MONTGOMERY, Alabama — More than 100 groups and individuals, including Denton residents, have asked the National Memorial for Peace and Justice that their county be part of a network of local memorials to lives lost to lynching.
The memorial in Montgomery, Alabama, made national and international headlines when it opened in April. It remembers more than 4,000 people who were murdered between 1877 and 1950 with inscriptions on hundreds of weathered steel beams. Some of the beams stand on the ground like headstones. Other beams hang from high above, like a body hanging from a tree.
Not all of the victims’ names are known, including the two Denton County victims remembered at the memorial. They are listed only with their date of death: Dec. 14, 1922.
The Equal Justice Initiative, which created the memorial, is still gathering information from communities interested in having a local presence, according to Jennifer Rae Taylor, a researcher and attorney at the initiative. Some communities have broad support for participation, including support from local elected officials. Others do not.
Local groups can apply to receive their beam to bring to their community. The initiative is encouraging the requests but has not yet finalized how the beams will be distributed.
The inspiration behind sharing the beams has multiple purposes, Taylor said.
“It’s to encourage others to be aware of this history and how it played out,” she said. “It’s also an organizing opportunity in individual communities.”
The Equal Justice Initiative limited the memorial’s time frame to the period after Reconstruction and the end of World War II, even though thousands were lynched before and after that time. The initiative also narrowed the list of victims whose cases fit specific criteria.
Lynching deaths weren’t always by hanging, Taylor said.
Victims were also shot, burned, drowned, and tortured and beaten to death.
The memorial includes those cases of African-Americans who were killed with impunity by two or more people, who themselves were not concerned about the consequences of murdering someone, Taylor said.
In nearly all of the cases included at the memorial, no one was ever prosecuted for the lynching. In the few cases where someone was charged with a crime, no one was ever convicted of murder, Taylor said.
In their book Eternity at the End of a Rope: Executions, Lynchings and Vigilante Justice in Texas, 1819-1923, Clifford Caldwell and Ron DeLord documented the lynchings of 13 people in Denton County between 1860 and 1922.
Only the 1922 incident, which occurred in Pilot Point about 20 miles northeast of Denton, happened during the time frame of lynchings that are included at the memorial.
Taylor and DeLord said the Pilot Point incident was first reported in the Austin American-Statesman in December 1922. The report was then picked up by newspaper wire services and appeared in many other newspapers around the country.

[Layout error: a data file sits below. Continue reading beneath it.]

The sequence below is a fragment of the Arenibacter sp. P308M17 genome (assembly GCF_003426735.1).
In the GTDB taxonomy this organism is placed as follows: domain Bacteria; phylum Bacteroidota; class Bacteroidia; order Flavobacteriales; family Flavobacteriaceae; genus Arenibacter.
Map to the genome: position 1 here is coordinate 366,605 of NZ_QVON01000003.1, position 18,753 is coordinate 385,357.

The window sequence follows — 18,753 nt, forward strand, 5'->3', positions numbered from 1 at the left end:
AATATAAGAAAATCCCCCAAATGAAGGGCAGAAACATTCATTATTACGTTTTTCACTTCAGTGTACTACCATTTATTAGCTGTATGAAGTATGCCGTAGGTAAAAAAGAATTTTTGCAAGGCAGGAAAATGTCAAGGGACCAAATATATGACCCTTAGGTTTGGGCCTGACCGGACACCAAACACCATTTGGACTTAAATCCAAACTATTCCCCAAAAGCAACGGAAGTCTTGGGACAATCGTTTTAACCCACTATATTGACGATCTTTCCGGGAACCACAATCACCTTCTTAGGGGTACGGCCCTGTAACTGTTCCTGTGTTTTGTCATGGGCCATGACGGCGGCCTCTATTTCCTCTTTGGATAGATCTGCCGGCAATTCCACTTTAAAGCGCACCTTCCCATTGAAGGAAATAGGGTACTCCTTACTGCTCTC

The original report documents that two black men had been placed in custody in the Pilot Point jail. The jail was left unguarded and the men disappeared. A note was left in their place: “Let this be a warning to all Negro loafers. Negroes get a job or leave town.”
Even though thousands of others were lynched before 1877, the memorial does not include a specific tribute to those individuals because it is difficult to document such deaths during the Civil War and Reconstruction, Taylor said.
The Equal Justice Initiative plans to release more information on how communities can participate in the project later this summer, she said.
Denton resident Willie Hudspeth traveled to Montgomery to visit the memorial and The Legacy Museum, which is also an initiative project. The museum is in a historic building that was once used to warehouse slaves, one of many such buildings in Alabama’s capital. The museum documents African-American history from the slave trade through the civil rights movement, as well as contemporary problems with mass incarceration.
The museum includes the Community Remembrance Project, where the lives of 19 other Texans are commemorated. Relatives collect soil from the site where their loved one was lynched. Those jars of soil are kept on display at the museum.
On the memorial grounds Saturday, Hudspeth asked a volunteer how he could find the beam for Denton County. Hundreds line the grounds around the memorial’s main building, lined up like coffins waiting to be taken home.
Halfway up the hillside, he found it.
“This is incredible,” Hudspeth said. “We need to bring this home.”